Charles Davenport letter to Karl Pearson, defending roles of mutation and environment in evolution in paper rejected by Biometrika (6/5/1903)
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University College London, KP, 674/1
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Charles Davenport letter to Karl Pearson, defending roles of mutation and environment in evolution in paper rejected by <i>Biometrika</i> (6/5/1903)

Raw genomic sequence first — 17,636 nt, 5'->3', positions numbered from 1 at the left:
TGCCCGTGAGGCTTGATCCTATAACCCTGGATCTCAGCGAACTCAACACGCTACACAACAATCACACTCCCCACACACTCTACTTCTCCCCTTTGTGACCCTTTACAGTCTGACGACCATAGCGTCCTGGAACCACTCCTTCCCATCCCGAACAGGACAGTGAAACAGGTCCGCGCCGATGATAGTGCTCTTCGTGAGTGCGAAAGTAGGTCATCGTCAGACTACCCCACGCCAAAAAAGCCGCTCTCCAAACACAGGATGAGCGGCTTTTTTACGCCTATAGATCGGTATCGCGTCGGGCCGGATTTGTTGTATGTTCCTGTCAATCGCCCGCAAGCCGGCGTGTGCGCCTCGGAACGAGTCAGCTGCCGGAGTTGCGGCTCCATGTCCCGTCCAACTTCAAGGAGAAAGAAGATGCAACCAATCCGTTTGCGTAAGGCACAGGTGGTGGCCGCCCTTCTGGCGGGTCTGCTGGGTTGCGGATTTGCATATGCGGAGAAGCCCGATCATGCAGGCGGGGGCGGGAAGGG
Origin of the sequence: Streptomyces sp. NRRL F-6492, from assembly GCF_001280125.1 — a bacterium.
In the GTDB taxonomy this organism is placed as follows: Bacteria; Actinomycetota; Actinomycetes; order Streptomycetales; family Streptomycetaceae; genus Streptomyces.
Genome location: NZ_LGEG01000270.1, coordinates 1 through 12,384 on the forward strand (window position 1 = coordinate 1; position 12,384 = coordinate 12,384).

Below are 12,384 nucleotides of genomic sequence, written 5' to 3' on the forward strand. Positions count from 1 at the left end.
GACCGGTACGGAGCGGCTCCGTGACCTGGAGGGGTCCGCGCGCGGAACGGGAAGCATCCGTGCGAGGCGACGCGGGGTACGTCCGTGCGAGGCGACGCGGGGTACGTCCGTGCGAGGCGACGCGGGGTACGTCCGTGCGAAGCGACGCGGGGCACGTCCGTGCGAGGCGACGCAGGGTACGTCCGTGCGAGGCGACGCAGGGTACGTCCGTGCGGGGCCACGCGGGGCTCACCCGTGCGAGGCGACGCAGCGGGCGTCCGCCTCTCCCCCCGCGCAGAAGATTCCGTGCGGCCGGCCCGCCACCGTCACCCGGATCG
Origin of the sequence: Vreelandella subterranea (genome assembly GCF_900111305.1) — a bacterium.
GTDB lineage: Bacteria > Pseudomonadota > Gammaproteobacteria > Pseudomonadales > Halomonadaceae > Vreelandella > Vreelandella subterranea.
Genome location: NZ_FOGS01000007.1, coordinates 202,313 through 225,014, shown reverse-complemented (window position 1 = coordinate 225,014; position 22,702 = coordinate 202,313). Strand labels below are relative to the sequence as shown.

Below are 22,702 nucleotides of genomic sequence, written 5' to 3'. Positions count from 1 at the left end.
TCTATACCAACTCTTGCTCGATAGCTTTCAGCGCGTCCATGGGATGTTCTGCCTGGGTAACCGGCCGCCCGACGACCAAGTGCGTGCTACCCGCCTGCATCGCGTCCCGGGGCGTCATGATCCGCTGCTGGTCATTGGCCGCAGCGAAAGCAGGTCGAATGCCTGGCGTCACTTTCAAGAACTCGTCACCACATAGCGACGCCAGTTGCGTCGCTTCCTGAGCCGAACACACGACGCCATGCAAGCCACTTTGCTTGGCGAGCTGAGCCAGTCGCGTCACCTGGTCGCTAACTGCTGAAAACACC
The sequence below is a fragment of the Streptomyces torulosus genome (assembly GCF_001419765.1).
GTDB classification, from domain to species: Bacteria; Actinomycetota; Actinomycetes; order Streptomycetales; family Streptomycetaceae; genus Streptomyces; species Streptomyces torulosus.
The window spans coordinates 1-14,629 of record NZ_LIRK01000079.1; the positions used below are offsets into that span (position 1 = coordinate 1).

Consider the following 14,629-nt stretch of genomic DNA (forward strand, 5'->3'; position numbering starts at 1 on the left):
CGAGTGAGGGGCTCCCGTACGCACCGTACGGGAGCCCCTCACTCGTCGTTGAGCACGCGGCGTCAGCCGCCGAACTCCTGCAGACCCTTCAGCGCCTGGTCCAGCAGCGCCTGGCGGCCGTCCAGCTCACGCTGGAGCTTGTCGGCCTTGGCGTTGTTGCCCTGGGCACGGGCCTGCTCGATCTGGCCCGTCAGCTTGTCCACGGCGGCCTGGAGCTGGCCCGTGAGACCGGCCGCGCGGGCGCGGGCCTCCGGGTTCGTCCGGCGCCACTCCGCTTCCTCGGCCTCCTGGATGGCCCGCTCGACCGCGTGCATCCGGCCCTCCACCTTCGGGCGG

[stamped]University College Pearson Papers[end stamp] Univ. Chicago June 5, 1903 674 11 Dear Pearson:-- First let me thank you for your letter of May 23 and to express my admiration of your energy and devotion to the cause that has led you to go into papers received so thoroughly. While all obvious and certain error must, so far as possibly be kept out of Biometrika, I conceive that it would be prejudicial to the advancement of science to reject all reflections or not to permit an author to state what conclusions he draws from his data; so long as the reflections and conclusions are kept apart from the objective results of the study of the data. In my paper, for example, following my universal custom, I have presented the results in [crossed out 'all'] as objective a matter as possible and have reserved a little corner (6 1/2 out of 38 pages) for the confessedly subjective part. A paper without such a subjective part may be immensely valuable; it in [illegible] be seen valuable [illegible] stimulating effect upon science if it contained "the author's views". "Beobachtung und Reflection" is von Baer's subtitle of his great work in Embryology; and I think it may well serve as a motto for the biologist. But then the question may arise, Shall we publish reflections that are not correct? Of course if their method is not scientific, if they are slovenly in form and introduce clear errors of fact they must be rejected; but if the general method and logical form are satisfactory, then they may not be rejected because they do not conform to some accepted theory. In other words the author has the widest liberty to hold and express opinions, confessedly such. And although a journal like Biometrika has a legal right to reject papers whose conclusions are distasteful to the Editor; yet such a practice will be fatal to its scien- [end]

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